• if you do not have a child under the age of 18, France must be the country of residence of the spouse who did not initiate the divorce proceedings.

If you are a citizen of a member state of the European Union (with the exception of Denmark), you may also divorce in France if you are in one of these situations:

  • France is the couple’s last usual place of residence and one of you still lives there
  • France is the ordinary place of residence of the person who initiated the divorce proceedings, and who has lived there for at least one year at the time of the application.

A lawyer can help you understand the rules that apply in your situation.

When should you apply for divorce in another country?

The rules governing international divorce vary from country to country.

Some countries have signed bilateral agreements with France; others are signatories to the Brussels II ter Regulation or the Hague Convention. You will find a list of these countries here.

If you are considering applying for divorce in another country, such as the country of your nationality, the country where you got married or the country of your first residence after the marriage, ask a lawyer from that country what rules apply.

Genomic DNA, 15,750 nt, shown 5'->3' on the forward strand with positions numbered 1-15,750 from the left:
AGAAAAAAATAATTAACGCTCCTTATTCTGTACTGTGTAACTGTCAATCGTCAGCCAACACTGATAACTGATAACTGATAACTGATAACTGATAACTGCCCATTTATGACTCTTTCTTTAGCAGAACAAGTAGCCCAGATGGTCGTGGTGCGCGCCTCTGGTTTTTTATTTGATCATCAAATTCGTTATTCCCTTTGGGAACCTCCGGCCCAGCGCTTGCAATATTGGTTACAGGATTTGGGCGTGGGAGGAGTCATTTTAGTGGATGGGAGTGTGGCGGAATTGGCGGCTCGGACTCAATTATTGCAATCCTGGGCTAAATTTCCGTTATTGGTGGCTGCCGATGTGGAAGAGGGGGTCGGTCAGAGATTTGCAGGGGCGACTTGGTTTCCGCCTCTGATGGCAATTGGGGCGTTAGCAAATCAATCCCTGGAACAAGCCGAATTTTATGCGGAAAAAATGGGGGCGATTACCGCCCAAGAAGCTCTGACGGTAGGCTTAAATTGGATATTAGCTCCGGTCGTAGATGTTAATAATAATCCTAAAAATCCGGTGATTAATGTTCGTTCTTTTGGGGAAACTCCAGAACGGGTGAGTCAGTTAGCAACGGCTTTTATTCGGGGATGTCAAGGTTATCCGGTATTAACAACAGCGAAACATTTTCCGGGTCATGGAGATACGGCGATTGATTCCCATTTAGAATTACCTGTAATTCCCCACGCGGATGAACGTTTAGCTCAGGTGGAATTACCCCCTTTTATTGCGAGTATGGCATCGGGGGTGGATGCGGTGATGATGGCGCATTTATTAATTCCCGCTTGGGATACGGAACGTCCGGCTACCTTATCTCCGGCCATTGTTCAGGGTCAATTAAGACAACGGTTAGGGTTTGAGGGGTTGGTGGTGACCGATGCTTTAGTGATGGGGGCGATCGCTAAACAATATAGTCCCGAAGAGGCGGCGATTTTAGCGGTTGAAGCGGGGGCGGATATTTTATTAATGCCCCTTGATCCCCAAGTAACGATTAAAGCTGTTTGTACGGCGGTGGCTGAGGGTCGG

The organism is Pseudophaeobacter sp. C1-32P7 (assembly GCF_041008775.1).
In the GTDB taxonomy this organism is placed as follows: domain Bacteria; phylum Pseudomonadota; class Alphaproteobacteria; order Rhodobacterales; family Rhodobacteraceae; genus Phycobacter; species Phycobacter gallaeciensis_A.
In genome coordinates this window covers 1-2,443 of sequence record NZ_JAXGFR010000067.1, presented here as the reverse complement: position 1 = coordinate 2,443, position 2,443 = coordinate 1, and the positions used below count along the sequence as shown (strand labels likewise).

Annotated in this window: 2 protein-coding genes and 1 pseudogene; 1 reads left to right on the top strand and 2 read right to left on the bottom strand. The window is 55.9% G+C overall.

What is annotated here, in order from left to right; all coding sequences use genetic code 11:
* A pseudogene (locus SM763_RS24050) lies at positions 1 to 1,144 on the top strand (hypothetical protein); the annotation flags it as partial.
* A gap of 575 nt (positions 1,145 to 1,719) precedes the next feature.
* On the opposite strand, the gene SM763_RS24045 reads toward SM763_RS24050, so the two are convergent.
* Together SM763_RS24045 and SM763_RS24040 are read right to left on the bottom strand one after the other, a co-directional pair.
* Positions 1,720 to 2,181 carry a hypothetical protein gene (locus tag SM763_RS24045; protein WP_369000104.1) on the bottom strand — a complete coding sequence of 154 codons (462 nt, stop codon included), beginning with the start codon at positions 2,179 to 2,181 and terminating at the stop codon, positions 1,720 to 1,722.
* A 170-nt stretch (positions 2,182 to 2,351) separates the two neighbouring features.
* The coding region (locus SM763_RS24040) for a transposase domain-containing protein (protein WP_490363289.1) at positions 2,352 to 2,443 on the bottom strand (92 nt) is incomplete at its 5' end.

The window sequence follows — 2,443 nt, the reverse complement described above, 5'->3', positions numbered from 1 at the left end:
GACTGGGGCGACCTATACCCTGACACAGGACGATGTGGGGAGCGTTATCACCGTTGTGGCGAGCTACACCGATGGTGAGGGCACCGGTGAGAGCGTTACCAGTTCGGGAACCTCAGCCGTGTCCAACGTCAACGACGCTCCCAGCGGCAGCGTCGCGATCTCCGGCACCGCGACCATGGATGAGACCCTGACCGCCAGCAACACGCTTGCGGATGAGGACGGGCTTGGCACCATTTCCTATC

What should I do in the event of a conflict of judges or jurisdictions?

You need to act quickly, because if more than one country is competent, the divorce will usually take place in the country where the application for divorce was made first.

If you and your spouse each send a divorce application to different courts, the judges will have to follow a procedure called “litispendance” to find out which one has jurisdiction, i.e. where the divorce proceedings will take place

Your lawyer will be able to advise you on the steps to take to report the “litispendance” to the judge. If your spouse has applied for divorce in another country, it is recommended that you hire a lawyer in that country.

Find support

In France, there are many services that can support you, give you advice, and assist you with procedures and paperwork. Most of them are free of charge.

  • The “Centres d'Information sur les Droits des Femmes et des Familles (CIDFF)” helps the general public, especially women, in many areas such as: legal rights, health, employment searches, training, business creation, and even childcare.

    • These services are free of charge.